Long-Term Trend Analysis for the Spectral Irradiance Monitor (SIM) and the Solar Radiation and Climate Experiment (SORCE)Author(s): Anne Ellis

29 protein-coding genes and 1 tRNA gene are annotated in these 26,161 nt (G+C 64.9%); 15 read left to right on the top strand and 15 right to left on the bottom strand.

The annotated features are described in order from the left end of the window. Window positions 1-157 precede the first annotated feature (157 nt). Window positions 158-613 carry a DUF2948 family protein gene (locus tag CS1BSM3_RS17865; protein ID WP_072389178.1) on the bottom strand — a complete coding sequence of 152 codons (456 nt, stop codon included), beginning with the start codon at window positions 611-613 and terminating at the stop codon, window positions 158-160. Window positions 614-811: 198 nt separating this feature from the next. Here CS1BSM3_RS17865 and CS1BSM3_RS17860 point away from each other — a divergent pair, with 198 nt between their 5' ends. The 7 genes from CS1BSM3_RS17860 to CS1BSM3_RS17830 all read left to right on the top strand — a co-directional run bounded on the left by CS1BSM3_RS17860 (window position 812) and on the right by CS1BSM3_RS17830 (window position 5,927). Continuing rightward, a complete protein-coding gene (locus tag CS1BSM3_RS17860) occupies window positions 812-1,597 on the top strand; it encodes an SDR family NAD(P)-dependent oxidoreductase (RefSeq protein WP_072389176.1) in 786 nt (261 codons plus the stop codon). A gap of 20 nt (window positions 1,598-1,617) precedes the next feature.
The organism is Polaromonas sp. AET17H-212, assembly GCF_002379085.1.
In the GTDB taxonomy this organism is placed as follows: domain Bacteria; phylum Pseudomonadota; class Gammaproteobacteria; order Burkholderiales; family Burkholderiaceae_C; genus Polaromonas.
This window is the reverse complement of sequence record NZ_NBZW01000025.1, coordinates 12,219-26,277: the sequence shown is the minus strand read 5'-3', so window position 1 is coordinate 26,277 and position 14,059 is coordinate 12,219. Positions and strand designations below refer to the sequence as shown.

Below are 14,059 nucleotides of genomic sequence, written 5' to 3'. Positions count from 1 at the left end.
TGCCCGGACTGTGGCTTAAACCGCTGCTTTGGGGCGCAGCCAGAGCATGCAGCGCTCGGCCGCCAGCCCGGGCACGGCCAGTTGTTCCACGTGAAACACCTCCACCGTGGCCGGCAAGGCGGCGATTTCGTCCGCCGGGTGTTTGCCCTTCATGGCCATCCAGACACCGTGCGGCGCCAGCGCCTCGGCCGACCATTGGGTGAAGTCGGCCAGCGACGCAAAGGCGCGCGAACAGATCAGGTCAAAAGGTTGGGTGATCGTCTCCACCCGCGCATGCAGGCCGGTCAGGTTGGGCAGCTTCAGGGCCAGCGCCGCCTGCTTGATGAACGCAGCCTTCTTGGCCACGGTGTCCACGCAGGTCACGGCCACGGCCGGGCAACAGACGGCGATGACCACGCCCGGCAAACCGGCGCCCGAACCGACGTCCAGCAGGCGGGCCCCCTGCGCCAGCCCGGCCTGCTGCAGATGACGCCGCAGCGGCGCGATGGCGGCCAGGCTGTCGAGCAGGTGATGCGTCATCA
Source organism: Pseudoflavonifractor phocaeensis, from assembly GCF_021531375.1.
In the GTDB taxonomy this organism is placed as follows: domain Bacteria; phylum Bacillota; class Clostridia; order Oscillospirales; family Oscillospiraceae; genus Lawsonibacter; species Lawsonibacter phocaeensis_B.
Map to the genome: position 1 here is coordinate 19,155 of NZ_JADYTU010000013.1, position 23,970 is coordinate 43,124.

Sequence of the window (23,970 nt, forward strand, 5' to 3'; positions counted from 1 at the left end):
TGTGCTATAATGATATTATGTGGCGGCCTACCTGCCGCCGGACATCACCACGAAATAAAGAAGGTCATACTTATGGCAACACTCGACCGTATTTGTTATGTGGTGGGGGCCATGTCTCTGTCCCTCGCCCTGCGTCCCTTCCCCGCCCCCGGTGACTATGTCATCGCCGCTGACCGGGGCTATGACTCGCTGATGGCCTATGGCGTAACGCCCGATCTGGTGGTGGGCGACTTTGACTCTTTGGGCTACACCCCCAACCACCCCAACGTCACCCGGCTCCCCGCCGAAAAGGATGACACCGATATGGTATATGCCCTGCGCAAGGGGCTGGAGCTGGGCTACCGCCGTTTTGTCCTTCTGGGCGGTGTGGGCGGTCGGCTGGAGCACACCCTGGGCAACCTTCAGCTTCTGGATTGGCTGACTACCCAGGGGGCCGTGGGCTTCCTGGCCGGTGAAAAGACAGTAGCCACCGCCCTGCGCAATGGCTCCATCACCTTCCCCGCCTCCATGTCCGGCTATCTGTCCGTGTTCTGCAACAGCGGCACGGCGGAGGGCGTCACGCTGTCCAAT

The Solar Radiation and Climate Experiment (SORCE) mission of NASA is equipped with four instruments, one of which is the X-ray Photometer System (XPS). Key measurements of Total Solar Irradiance (TSI) and Solar Spectrum Irradiance were made by the SORCE spacecraft between 2003 and 2020. (SSI). The XPS is a collection of photometers used to gauge the sun's X-Ray Ultraviolet (XUV) irradiance at wavelengths less than 34 nm and the strong hydrogen emission at 121.6 nm. The accuracy of the XPS measurements is roughly 20%, and each photometer has a spectral bandpass of about 7 nm. Updates to the final data-processing algorithms are presented for the XPS solar-irradiance data products. Improvements to the instrumental adjustments for background signal, visible-light signal, and deterioration trends are included in these processing revisions. The Solar Radiation and Climate Experiment/Spectral Irradiance Monitor (SORCE/SIM) instrument was launched on January 25, 2003, and its mission will end on February 25, 2020. The SORCE/SIM offers a singular data set of the variability in Solar Spectral Irradiance (SSI) throughout the descending portion of Solar Cycle 23 (SC23) from April 2003 to February 2009, the weaker solar-maximum circumstances of SC24, and the quiet SC24/SC25 low. The unmistakable identification of the impacts of the space environment and solar-exposure-related degradation mechanisms is necessary for the assessment of the size and phase of SSI fluctuations. The instrument-only SIM adjustments are based on a comparison of two functionally identical (mirror image) prism spectrometers with four independent detectors in each spectrometer channel.